Regionalism in California
The latest issue of “The Univerity Bookman” (HT: Rod Dreher) is devoted to the theme of regionalism, which I believe to be essential for any cultural restoration or renaissance in this country. As Bill Kaufman writes in the introduction:
Regionalism is not an ism, or an ideology. It has always been a feature of American writing, for “America” is not so much a single unit as it is the magnificent welter of hundreds, nay thousands, of smaller places, from Sinclair Lewis’s Sauk Centre to Elmer Kelton’s West Texas. The two great flowerings of regional literature were in the 1880s (the so-called “local color” school of Jewett, Freeman, Eggleston, Garland, et al.) and the 1930s, when a regionalist movement in art (Grant Wood, John Steuart Curry, Thomas Hart Benton) also flourished, and some sainted souls even attempted to fashion a regionalist economics …
For a taste, sample Who Owns America? (1936), the programmatic sequel to the Twelve Southerners’ agrarian manifesto I’ll Take My Stand (1930), as well as the works of such American distributists as Dorothy Day, Peter Maurin, Allen Tate, and Herbert Agar. The flavor was rural Catholic and Jeffersonian Protestant, which is to say in favor of the widespread distribution of property, the preservation of small farms and encouragement of homecrafts and gardens, and the decentralization of political power.
Regionalism is complex for Californians, as it is for anyone living in places just recently settled. The city of Orland is only 100 years old this year; by contrast, the city of New York is 384 years old, Boston is 380, Philadelphia is 307. To put this in perspective, Orland may hold five generations of families at most. East coast cities have families going back 18 generations and more. In anthropological terms, it is the long-settledness of people that gives a region its specific cultural identity. Most places in California lack that long-settledness and continuity, and so regional identities are not so well defined. Complicating things even further is the fact that California was largely settled in the 20th century by what was and remains a highly mobile population. While 50 or 100 years might be enough time to get a regional identity off to a good start, the process falters if the population is turning over every five or ten years. A highly mobile population is simply not capable of producing a regional culture.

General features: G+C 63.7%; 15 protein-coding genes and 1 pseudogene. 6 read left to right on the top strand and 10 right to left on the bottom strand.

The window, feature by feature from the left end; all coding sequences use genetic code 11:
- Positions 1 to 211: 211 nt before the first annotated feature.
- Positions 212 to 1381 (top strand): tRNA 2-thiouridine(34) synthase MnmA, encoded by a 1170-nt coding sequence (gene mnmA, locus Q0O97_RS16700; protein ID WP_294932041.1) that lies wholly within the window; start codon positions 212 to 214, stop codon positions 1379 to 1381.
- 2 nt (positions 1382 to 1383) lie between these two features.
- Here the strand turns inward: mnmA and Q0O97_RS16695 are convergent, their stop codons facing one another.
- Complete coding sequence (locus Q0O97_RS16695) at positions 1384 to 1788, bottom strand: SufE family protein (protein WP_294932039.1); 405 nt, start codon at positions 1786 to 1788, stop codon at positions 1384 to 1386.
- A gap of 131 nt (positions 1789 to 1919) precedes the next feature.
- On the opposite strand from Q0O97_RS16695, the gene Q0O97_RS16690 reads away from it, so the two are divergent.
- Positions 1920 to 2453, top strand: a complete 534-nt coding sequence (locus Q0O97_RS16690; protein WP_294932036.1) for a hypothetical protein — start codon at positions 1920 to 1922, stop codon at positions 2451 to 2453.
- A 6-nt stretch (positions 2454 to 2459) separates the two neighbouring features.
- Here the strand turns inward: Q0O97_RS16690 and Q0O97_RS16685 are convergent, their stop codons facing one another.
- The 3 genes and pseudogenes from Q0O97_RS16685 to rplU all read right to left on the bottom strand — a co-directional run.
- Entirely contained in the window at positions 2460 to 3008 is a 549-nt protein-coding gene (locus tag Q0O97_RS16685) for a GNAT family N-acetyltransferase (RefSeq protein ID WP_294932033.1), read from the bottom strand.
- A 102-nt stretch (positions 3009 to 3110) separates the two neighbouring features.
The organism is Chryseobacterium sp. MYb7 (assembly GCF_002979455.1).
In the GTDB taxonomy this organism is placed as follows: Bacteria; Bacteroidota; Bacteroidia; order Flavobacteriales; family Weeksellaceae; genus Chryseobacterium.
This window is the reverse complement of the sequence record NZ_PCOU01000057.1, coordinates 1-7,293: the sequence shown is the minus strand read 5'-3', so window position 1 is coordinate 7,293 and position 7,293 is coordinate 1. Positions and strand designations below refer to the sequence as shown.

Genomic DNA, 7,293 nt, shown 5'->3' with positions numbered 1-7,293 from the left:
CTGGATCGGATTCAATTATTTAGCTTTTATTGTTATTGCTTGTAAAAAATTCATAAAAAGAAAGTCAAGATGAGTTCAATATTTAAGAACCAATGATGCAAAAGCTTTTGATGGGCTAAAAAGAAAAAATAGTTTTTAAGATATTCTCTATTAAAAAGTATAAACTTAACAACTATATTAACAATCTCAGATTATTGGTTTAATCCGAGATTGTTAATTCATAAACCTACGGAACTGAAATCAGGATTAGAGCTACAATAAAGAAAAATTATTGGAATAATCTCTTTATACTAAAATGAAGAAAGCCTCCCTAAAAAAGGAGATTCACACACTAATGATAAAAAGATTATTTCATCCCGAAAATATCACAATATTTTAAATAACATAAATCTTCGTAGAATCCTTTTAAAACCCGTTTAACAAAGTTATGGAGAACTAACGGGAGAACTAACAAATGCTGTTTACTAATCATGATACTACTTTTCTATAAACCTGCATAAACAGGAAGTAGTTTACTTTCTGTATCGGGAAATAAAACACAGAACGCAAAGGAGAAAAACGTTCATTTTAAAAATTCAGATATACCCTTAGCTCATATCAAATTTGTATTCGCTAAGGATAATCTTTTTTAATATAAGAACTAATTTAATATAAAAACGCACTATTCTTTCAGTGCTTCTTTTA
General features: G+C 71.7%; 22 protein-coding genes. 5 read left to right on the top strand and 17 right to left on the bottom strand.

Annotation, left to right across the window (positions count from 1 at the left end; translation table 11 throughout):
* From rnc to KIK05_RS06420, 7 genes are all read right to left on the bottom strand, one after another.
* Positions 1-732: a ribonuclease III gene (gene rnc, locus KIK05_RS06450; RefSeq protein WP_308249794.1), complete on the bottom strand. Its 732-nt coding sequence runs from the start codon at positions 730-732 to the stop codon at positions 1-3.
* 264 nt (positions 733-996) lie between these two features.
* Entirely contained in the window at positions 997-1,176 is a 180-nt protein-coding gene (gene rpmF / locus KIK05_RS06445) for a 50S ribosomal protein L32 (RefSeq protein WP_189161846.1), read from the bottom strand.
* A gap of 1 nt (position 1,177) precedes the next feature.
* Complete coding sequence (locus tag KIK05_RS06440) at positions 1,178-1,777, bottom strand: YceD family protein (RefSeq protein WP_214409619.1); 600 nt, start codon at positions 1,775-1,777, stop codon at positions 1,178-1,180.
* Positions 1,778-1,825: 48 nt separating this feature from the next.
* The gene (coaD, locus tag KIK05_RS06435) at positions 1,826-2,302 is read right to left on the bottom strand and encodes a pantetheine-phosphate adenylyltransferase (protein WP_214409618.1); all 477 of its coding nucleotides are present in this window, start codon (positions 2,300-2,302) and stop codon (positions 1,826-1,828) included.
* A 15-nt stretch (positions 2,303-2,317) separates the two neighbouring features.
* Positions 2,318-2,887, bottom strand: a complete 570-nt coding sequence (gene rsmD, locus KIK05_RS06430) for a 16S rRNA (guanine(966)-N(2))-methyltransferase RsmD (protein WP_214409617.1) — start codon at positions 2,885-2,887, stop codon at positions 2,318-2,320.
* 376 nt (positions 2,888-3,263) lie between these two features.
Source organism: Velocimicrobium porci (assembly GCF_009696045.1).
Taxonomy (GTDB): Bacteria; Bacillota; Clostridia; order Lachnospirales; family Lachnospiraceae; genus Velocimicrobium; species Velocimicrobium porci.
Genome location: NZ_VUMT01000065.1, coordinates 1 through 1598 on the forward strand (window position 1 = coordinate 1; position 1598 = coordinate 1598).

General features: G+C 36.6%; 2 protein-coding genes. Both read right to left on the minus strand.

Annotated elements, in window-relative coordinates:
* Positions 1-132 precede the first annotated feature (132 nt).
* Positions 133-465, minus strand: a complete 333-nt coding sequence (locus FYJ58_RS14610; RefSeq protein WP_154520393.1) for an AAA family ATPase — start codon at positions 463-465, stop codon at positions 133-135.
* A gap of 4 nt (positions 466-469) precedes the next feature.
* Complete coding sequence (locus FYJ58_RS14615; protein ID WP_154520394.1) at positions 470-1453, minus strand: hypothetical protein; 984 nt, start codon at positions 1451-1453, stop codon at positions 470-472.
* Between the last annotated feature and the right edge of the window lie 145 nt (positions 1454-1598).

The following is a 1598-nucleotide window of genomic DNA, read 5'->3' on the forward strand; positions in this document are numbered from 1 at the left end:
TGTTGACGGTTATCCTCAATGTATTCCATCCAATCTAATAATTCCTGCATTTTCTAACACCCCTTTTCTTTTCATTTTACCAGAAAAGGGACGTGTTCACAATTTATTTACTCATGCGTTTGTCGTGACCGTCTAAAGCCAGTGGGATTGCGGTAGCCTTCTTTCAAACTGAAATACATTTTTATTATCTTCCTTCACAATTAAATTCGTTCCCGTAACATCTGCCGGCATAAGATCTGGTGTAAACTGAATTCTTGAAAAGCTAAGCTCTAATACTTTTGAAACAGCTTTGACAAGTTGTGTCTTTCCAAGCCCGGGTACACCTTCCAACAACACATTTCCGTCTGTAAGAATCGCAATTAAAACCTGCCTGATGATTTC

Californians need not despair, however. We still have plenty of places outside the largest urban centers where regional cultures still flourish. The north valley, in which I have spent 33 years of my life, is unique enough to earn the disdain of many southern California sophisticates. We even have an accent, which sounds midwestern to other Californians. Many early families arrived directly from the midwest or southern states, and not a few from the east coast. My family is here as a result of a wave of LAPD veterans who, after 20 miserable years of crime-fighting in LA, retired and bought ranches in northern California and southern Oregon. Before these men were southern Californians, they were midwesterners (or from families of midwesterners). Early immigrants from Italy, China, Japan, Mexico, and the Azores found themselves in communites with a dominant culture, and to this they eventually succombed.
Today, things are more fluid. Many small towns have been declining for years, and young people in these towns can’t wait to leave. The latest immigrant wave in these parts is from Mexico, the numbers are large, and our institutions – including the Catholic Diocese of Sacramento – are doing very little to encourage assimilation. Due to the presence of the university, Chico is no longer rural and provincial but cosmopolitan and liberal – “Berkeley North”, I like to call it. So we are in a state of flux culturally.
The flip side of this is an opportunity. That is to say, Californians have the opportunity to shape the personalities of their respective regions for the future. It is a creative endevaor. We should build on what we have, incorporating the best of our past and present, but with an awareness that we are stepping into something of a vacuum – not a blank slate by any means, but not a finished product either – and that our regional identity will be defined in large part by what we bring to it.